The AIM Program continues its series of profiles about the professional work of graduates. The goal is to explore the diversity of work of the information manager and to examine how the field is evolving.
AIM alumni who wish to submit a profile should send an e-mail to the AIM Program at email@example.com, or call us at 800-824-2714, and we'll send you a suggested framework. To date, profiles have been provided by Joel Tachau ('07), Linda Ballas ('05), Peter Battan ('98), Travis Luckey ('09), Connie Atchley ('10), Michael Wright ('06), Hope Angel ('11), Brandon Gatke (’08), and Scott Fenton (’95).
What is your current job?
I am an enterprise architect responsible for the domain of applications within Standard Insurance Company. Enterprise architecture is a department within Information Technology (IT), focusing on alignment of IT with company strategic goals and objectives.
I also teach IT classes at the University of Phoenix, mostly for information systems majors, including various programming languages and other topics such as Internet security. I enjoy teaching business majors about IT—many of those folks only experience IT when their laptops fail or they get an error message in an application.
How do you spend your work time?
The purpose of an enterprise architect is to facilitate knowledge-based decision making and raise awareness of direction and the state of technical assets in the organization. What this really boils down to is communication, communication, and more communication. Creating different views of information as aids in discussion is very important—I have at least three diagrams of future state application architecture, each of which is presented from a slightly different angle.
Communication also implies participation on multiple projects and team efforts. There is rarely anything that is accomplished in the company by one person aloneóitís all about teamwork and shared vision. This is a foundational concept of the AIM Program, and I find it foundational in the business world in which I work as well.
I am also intrinsically involved in governance and assurance processes in IT. As a member of the Architectural Review Team (ART), I look at IT work in flight. The ART provides a broader perspective of IT across the enterprise.
Do you work alone, or in a group?
I am part of a small team of enterprise architects, each of us responsible for a different domain such as applications, information, infrastructure and security. Our team reports directly to the senior VP of information technology.
Because each person on my team has a different focus area, we often work alone or with different customers. Ultimately we work as a team though, because there are many touch-points between our different domains and areas of expertise.
How do you measure your success in your role?
When I took the job in enterprise architecture, I realized I would need to change the way I recognized my own effectiveness. The results of good architectural guidance are often felt years after they are initially applied. In the interim, there is endless message repetition and friendly coaxing to be done. Coming from a software development background where you can see the results of your efforts in a matter of months, it was difficult at first to make the transition. Now, though, I am seeing more momentum building along the pathways I have designed, diagrammed, and illuminated. Itís very exhilarating, in a tortoise-and-hare sort of way!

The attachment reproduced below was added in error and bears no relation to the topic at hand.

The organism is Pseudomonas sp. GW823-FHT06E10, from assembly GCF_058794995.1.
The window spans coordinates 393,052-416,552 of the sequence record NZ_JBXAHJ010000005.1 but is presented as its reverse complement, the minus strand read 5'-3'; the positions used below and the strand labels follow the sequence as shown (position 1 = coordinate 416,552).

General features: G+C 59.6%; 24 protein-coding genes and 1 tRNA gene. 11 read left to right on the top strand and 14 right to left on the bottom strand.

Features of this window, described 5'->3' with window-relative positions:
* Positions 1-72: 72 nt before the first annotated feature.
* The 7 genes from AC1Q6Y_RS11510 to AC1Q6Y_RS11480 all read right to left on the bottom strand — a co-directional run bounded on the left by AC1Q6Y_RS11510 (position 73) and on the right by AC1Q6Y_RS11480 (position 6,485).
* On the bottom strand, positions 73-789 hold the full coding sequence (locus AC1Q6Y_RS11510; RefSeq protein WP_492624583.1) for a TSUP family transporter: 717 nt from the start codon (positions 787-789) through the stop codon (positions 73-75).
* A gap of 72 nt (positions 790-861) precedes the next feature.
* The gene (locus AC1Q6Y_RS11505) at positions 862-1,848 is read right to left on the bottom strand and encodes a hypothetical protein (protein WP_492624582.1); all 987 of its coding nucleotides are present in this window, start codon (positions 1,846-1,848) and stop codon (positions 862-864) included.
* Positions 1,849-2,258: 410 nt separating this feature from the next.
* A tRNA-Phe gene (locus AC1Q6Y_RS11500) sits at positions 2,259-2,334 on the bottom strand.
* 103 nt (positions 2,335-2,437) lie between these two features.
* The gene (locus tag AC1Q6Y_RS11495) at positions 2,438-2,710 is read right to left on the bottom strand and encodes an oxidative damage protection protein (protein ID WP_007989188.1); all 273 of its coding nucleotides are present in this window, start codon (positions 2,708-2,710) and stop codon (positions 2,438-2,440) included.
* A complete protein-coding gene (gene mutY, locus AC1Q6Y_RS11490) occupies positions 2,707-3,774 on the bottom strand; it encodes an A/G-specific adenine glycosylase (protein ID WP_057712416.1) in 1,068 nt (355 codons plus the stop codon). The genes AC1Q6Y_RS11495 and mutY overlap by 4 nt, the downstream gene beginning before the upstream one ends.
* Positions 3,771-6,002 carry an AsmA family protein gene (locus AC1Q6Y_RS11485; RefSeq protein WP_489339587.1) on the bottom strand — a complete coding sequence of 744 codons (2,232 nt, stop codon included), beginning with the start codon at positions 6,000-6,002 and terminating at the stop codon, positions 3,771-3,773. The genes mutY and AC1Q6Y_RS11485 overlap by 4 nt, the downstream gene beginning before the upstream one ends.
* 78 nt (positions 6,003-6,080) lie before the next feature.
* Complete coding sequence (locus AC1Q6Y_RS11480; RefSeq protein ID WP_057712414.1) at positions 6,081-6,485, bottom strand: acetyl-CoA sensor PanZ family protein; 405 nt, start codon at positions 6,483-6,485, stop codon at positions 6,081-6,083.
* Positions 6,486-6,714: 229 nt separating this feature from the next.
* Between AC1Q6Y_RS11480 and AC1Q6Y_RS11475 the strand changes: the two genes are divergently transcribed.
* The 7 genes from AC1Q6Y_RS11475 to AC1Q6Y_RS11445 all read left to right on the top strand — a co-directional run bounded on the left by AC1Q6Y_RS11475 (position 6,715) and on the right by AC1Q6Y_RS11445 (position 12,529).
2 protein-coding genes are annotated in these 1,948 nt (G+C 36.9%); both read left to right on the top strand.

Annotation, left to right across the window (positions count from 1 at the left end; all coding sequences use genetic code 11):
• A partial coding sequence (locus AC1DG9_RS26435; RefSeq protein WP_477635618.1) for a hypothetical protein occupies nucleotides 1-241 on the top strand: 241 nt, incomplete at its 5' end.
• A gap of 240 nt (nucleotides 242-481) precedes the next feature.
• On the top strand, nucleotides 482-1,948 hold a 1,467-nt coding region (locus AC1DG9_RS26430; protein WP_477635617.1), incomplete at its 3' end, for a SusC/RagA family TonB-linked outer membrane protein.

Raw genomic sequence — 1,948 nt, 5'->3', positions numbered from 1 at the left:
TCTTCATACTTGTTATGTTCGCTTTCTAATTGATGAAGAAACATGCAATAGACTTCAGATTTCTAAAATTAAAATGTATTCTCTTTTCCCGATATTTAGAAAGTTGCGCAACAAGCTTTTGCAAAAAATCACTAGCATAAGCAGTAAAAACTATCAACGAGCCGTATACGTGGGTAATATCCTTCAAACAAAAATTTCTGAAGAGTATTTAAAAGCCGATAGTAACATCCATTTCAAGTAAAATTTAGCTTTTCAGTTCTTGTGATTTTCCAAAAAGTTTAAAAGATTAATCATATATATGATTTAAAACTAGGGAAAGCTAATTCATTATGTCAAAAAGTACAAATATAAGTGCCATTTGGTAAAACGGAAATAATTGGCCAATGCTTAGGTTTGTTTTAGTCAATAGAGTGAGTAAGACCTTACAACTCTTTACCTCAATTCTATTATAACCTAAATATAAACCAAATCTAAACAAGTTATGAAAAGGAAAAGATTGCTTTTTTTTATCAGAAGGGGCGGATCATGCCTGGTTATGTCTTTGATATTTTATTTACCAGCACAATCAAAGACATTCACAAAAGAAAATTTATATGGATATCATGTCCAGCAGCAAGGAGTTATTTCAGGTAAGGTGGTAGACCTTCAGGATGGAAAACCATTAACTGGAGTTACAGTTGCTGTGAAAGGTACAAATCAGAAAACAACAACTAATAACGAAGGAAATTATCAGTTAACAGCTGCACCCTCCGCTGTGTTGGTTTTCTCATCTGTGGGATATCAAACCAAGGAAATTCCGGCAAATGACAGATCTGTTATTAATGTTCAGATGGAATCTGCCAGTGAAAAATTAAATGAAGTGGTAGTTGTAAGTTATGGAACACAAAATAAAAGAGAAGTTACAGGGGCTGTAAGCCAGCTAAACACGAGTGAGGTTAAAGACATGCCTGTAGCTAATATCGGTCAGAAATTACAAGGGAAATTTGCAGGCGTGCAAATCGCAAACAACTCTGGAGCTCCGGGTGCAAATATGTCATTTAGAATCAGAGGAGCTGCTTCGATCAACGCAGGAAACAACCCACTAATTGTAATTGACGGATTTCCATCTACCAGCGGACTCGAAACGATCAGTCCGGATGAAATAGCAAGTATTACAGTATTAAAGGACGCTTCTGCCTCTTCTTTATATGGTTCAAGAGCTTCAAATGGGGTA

Are there more folks doing this kind of work now, than there were five or ten years ago?
Yes, the field of enterprise architecture has grown over the past five to ten years. I see more attendance at conferences, more conversational traffic on blogs and discussion forums.
Enterprise architecture has been a discipline since the early '80s, and is particularly active in the public sector. The Department of Defense has been instrumental in defining and executing enterprise architecture and is recognized as a standards bearer in the discipline.
At the last conference I attended, many of my peers were from other financial institutions as well as manufacturing. A good number work for consulting firms because this brand of expertise is often brought into organizations for temporary assignments.
How do you stay current in the field? (i.e., resources, organizations, journals, etc.)
I follow information streams from several sources including Gartner Research, the Association of Open Group Enterprise Architects, and the Enterprise Architecture Executive Council. I also receive digests of postings from several discussion groups.
I try to read at least one text every couple of months to stay current as well. I rarely have the opportunity to read periodicals in print, and instead read them online.
How do you use your AIM education in support of your work?
I can't think of a single AIM class that I don't use continuously. For example, systems thinking is a critical skill in my discipline. Although this topic was covered in a short course, its influence on my business career has been immense. I apply skills learned in Project Management, Research Methods, Data Management, and Information Design almost every day. And the new classes that have evolved since I obtained my degree—like The Semantic Web and Data Mining—are also topics I employ.
POSTED: September 22, 2009